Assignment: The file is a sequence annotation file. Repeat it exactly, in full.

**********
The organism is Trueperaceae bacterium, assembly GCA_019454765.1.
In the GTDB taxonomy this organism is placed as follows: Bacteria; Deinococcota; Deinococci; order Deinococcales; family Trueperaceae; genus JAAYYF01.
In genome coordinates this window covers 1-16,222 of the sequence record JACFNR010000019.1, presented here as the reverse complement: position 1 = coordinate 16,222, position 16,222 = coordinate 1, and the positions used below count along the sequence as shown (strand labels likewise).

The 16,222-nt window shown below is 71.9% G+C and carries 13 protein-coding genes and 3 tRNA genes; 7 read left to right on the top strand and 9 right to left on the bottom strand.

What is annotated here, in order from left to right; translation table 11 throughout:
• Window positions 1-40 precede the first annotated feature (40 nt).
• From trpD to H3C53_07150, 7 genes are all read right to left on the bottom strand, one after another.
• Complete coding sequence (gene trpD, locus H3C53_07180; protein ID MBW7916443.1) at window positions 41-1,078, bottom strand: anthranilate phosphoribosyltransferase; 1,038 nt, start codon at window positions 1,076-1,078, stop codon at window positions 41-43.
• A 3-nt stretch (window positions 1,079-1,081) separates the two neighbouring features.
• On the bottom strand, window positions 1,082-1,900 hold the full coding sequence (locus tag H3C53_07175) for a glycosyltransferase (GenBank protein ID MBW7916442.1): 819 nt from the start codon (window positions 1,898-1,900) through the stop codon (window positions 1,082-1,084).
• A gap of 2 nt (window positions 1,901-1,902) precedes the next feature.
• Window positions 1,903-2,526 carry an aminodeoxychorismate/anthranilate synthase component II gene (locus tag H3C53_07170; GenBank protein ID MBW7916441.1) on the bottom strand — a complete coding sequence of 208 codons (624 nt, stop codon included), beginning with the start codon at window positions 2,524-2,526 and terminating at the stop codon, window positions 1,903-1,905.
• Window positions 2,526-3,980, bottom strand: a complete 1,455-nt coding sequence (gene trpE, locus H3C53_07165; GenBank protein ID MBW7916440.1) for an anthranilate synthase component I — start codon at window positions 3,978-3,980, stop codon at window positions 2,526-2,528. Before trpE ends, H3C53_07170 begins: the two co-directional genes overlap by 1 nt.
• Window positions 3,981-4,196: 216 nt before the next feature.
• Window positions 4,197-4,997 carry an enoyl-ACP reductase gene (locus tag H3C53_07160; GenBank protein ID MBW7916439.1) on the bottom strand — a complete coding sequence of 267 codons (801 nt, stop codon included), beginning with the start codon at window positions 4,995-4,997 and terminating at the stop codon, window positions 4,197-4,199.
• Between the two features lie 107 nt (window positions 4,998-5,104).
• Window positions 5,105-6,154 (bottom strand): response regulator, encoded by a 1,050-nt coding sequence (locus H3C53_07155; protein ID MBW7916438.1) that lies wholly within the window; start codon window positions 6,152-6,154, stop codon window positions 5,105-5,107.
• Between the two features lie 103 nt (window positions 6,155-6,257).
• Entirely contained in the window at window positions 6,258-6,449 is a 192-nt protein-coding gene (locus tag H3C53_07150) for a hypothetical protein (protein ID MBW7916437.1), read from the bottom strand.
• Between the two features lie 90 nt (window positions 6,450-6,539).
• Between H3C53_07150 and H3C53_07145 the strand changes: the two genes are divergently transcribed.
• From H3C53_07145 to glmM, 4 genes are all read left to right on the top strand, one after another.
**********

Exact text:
The organism is Trueperaceae bacterium, assembly GCA_019454765.1.
In the GTDB taxonomy this organism is placed as follows: Bacteria; Deinococcota; Deinococci; order Deinococcales; family Trueperaceae; genus JAAYYF01.
In genome coordinates this window covers 1-16,222 of the sequence record JACFNR010000019.1, presented here as the reverse complement: position 1 = coordinate 16,222, position 16,222 = coordinate 1, and the positions used below count along the sequence as shown (strand labels likewise).

The 16,222-nt window shown below is 71.9% G+C and carries 13 protein-coding genes and 3 tRNA genes; 7 read left to right on the top strand and 9 right to left on the bottom strand.

What is annotated here, in order from left to right; translation table 11 throughout:
• Window positions 1-40 precede the first annotated feature (40 nt).
• From trpD to H3C53_07150, 7 genes are all read right to left on the bottom strand, one after another.
• Complete coding sequence (gene trpD, locus H3C53_07180; protein ID MBW7916443.1) at window positions 41-1,078, bottom strand: anthranilate phosphoribosyltransferase; 1,038 nt, start codon at window positions 1,076-1,078, stop codon at window positions 41-43.
• A 3-nt stretch (window positions 1,079-1,081) separates the two neighbouring features.
• On the bottom strand, window positions 1,082-1,900 hold the full coding sequence (locus tag H3C53_07175) for a glycosyltransferase (GenBank protein ID MBW7916442.1): 819 nt from the start codon (window positions 1,898-1,900) through the stop codon (window positions 1,082-1,084).
• A gap of 2 nt (window positions 1,901-1,902) precedes the next feature.
• Window positions 1,903-2,526 carry an aminodeoxychorismate/anthranilate synthase component II gene (locus tag H3C53_07170; GenBank protein ID MBW7916441.1) on the bottom strand — a complete coding sequence of 208 codons (624 nt, stop codon included), beginning with the start codon at window positions 2,524-2,526 and terminating at the stop codon, window positions 1,903-1,905.
• Window positions 2,526-3,980, bottom strand: a complete 1,455-nt coding sequence (gene trpE, locus H3C53_07165; GenBank protein ID MBW7916440.1) for an anthranilate synthase component I — start codon at window positions 3,978-3,980, stop codon at window positions 2,526-2,528. Before trpE ends, H3C53_07170 begins: the two co-directional genes overlap by 1 nt.
• Window positions 3,981-4,196: 216 nt before the next feature.
• Window positions 4,197-4,997 carry an enoyl-ACP reductase gene (locus tag H3C53_07160; GenBank protein ID MBW7916439.1) on the bottom strand — a complete coding sequence of 267 codons (801 nt, stop codon included), beginning with the start codon at window positions 4,995-4,997 and terminating at the stop codon, window positions 4,197-4,199.
• Between the two features lie 107 nt (window positions 4,998-5,104).
• Window positions 5,105-6,154 (bottom strand): response regulator, encoded by a 1,050-nt coding sequence (locus H3C53_07155; protein ID MBW7916438.1) that lies wholly within the window; start codon window positions 6,152-6,154, stop codon window positions 5,105-5,107.
• Between the two features lie 103 nt (window positions 6,155-6,257).
• Entirely contained in the window at window positions 6,258-6,449 is a 192-nt protein-coding gene (locus tag H3C53_07150) for a hypothetical protein (protein ID MBW7916437.1), read from the bottom strand.
• Between the two features lie 90 nt (window positions 6,450-6,539).
• Between H3C53_07150 and H3C53_07145 the strand changes: the two genes are divergently transcribed.
• From H3C53_07145 to glmM, 4 genes are all read left to right on the top strand, one after another.